But there is far more to this great city than the Beatles. Liverpool boasts the Baltic Triangle, home to artisan bakeries, underground club nights and trendy bars. Liverpool also has a rich history having once been a massive centre of England’s shipbuilding industry.
Lastly, scousers (Liverpuddlians) are some of the friendliest people you’ll meet. I remember when I was in Liverpool looking around universities and I had countless people help me with directions, without being asked. How nice can you get?
As I went to university in this North-Eastern city, I would be doing it a serious disservice if I didn’t mention it here. I lived and studied here for three years and I loved every second of it. I know I’ve been saying this for every city, but, Geordies (Newcastle folk) are by far the friendliest in the UK.
There is a big community spirit probably because of its strong involvement in the coal-mining industry. However, there is far more to Geordie history than this. It began life as a Roman fort on Hadrian’s Wall and has also been a big player in the wool and shipbuilding industries. Many industrial advancements, such as the steam turbine, were born in Newcastle.
Newcastle also has a well-earnt reputation as a party town. As well as having pubs galore, some of my favourites being the Hancock, the Charles Grey and the Five Swans, there are clubs and bars for every occasion imaginable.
Do you want to listen to the cheesiest of 90’s pop? Then head on down to Flares. Want some fancy cocktails? Revolution is your bar. Have a hankering to ride on a mechanical bull? SamJacks is where you need to go.
And if you’re a fan of the beach, then Newcastle is only 8 miles away from the sea. North and South Shields, Tynemouth, which was named the best regional place to live for its seaside charm, and Whitley Bay are all great for a day out at beach.
Have you heard of Robin Hood? That fellow in green tights who robbed from the rich and gave to the poor? Well, Robin Hood and his band of Merry Men all called Nottingham their home. And if you want to learn more about this folk hero, then the Robin Hood experience is where you need to go.
But there is far more to Nottingham than Robin Hood. It is home to the oldest pub in England: Ye Olde trip to Jerusalem. This fascinating pub sits at the foot of Nottingham Castle and has hosted royalty with Richard the Lionheart drinking there in 1189.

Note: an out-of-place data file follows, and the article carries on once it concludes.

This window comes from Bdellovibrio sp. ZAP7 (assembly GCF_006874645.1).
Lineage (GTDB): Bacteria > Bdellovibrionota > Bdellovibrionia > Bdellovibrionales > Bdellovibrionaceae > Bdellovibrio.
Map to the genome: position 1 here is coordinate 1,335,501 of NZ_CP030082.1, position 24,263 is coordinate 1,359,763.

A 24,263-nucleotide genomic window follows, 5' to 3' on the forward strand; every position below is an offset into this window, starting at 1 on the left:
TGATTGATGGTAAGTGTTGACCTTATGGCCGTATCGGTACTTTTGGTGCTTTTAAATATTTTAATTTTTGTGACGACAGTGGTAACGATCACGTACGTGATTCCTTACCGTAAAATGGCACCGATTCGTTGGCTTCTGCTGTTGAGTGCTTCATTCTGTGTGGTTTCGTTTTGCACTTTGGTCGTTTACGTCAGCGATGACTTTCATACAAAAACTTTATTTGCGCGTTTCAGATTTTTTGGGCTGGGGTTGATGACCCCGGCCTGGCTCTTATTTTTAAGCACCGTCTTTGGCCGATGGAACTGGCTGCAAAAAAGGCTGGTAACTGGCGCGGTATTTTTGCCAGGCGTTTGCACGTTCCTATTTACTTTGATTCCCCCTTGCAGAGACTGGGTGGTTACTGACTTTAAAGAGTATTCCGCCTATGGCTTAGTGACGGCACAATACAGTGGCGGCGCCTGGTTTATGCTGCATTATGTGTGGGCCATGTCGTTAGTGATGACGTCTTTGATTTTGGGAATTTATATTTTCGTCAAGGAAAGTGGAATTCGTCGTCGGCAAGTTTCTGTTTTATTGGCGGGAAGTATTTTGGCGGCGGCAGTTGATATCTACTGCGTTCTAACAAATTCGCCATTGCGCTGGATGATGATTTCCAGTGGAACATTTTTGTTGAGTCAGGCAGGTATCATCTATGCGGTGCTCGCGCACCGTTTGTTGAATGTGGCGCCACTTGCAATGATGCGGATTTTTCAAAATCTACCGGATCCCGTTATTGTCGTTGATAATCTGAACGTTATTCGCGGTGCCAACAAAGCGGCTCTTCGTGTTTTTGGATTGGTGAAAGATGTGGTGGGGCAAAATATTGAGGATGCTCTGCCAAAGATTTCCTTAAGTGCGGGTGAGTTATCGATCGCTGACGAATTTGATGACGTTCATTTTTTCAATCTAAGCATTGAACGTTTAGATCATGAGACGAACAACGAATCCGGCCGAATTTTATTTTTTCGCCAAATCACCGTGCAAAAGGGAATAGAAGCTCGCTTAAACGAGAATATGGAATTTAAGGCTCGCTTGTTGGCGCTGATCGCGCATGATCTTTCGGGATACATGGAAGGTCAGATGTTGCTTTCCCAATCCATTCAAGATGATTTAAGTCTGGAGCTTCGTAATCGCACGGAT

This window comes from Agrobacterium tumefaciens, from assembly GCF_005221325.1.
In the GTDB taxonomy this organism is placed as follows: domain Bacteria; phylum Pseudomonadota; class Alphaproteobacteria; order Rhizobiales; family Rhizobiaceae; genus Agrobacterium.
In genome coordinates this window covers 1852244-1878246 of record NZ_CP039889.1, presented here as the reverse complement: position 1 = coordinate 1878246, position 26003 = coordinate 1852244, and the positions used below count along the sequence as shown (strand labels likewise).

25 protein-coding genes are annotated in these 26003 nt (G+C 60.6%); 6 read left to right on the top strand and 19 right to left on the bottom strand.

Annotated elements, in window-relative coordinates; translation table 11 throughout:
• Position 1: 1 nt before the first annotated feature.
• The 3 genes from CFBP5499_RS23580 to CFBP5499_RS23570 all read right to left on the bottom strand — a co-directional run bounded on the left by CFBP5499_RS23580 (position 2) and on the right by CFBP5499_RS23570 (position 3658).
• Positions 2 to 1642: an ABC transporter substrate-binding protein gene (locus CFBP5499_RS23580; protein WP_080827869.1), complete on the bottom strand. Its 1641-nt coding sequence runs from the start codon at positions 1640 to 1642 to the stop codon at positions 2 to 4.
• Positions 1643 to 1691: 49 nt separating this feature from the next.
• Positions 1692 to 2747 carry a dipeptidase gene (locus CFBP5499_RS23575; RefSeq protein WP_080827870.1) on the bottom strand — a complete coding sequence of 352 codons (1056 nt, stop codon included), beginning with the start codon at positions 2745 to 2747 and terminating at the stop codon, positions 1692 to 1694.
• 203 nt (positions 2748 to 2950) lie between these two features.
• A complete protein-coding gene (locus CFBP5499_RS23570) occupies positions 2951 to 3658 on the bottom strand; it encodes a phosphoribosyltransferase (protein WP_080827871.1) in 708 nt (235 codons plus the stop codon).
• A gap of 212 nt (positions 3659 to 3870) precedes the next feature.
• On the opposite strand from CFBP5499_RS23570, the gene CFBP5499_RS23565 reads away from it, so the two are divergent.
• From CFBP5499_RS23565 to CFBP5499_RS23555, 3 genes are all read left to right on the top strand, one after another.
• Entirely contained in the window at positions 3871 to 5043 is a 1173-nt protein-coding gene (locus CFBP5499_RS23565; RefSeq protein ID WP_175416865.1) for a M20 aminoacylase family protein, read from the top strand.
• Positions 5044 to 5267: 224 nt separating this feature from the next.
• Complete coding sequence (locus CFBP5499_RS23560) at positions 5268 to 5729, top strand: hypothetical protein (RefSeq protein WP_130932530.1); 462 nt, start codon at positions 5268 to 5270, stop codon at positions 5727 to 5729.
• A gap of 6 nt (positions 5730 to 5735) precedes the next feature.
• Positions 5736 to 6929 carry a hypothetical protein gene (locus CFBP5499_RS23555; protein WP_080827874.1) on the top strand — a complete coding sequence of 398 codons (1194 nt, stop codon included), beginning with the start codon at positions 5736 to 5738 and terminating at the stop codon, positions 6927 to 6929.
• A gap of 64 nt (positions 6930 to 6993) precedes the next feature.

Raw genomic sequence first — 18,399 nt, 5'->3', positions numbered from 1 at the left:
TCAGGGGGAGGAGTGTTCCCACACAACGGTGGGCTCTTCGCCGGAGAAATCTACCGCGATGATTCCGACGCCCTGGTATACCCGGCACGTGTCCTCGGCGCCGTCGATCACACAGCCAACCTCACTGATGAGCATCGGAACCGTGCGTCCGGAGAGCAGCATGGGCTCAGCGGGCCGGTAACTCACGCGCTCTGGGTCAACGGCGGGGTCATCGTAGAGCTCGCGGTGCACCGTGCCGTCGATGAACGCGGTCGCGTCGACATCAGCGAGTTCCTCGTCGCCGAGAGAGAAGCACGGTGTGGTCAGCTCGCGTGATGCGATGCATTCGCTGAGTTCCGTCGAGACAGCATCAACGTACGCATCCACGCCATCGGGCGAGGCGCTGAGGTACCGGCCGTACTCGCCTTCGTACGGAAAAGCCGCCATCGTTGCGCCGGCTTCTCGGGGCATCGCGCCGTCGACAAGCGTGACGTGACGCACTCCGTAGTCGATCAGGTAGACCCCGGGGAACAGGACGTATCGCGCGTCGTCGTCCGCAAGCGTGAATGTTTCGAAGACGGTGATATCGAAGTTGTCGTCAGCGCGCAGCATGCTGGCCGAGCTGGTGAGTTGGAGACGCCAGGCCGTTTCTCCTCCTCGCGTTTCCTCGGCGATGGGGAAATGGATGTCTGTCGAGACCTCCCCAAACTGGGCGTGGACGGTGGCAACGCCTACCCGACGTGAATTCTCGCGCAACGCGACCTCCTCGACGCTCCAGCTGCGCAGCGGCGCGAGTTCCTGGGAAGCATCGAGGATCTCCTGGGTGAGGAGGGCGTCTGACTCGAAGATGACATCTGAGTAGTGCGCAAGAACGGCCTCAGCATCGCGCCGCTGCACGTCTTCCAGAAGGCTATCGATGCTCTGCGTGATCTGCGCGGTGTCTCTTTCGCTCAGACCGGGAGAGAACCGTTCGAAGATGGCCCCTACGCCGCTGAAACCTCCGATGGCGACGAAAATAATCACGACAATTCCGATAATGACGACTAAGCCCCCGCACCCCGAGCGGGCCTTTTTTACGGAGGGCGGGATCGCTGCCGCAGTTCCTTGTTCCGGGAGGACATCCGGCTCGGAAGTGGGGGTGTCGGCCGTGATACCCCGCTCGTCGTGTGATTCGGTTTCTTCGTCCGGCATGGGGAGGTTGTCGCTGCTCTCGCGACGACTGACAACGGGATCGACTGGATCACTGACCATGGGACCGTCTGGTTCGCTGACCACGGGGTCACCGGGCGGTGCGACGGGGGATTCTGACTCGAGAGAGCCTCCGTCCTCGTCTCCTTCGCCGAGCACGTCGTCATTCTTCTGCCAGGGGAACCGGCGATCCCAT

Nottingham also has a thriving music scene with Jake Bugg, London Grammar and Indiana all getting their starts here. And if you’re a rock fan, then Nottingham has you covered with the great venue: Rock City.
And if you’re looking for something to do then you won’t be looking far, as Nottingham is a hotspot of activity. There’s the gorgeous Wollaton Park perfect for a picnic and being chased by deer or you can run in and out of the fountains in Market Square. Or on a nice summer’s day, what could be nicer than a glass of wine by the lovely River Trent.
And if you want to have a night to remember, visit the historical Goose Fair – a travelling funfair which has been running for 700 years. Wow…is there anything this East-Midland city doesn’t have?
Last, but certainly not least, we have the magnificent city of York. Located in Yorkshire and the Humber, between the North-East and East Midlands, it is a fantastic alternative to London. Why? It has gorgeous scenery, a fascinating history and a chocolate café a.k.a heaven on earth.
York was named the best place to live in Britain by the Times. Maybe this was because of its romantic beauty or its neoclassical buildings or maybe because it is a city where old meets new. York was founded by the Romans way back in 71 AD and 600 years later, York Cathedral was built. This magnificent building still exists now and while you need to pay to enter, it is well worth the ticket price.
However, York also boasts the fastest internet speeds in Britain, with it having a reputation as the country’s first “gigabit” city. It’s also a hotspot when it comes to the best food. The Polish restaurant Barbakan is a winner for those who love to try something new, while you will never be looking far for a healthy place to eat.
The above-mentioned chocolate cafe is obviously an exception to this, but everybody needs to treat themselves once in a while. And there is no better treat than a chocolate café. You can have hot chocolate, chocolate cakes, afternoon chocolate and there’s even a chocolate supper club.
And I think it’s best I leave it there. Do you need a better reason to go to York other than having a chocolate supper?
So remember next time you’re planning a trip to England, there are eight different cities you can go to, which are not London. Of course, this isn’t a definitive list and there are plenty of other great cities, but it’s always important to remember that there is more to a country than its capital city. Now if you’ll excuse me, I have some train tickets to book.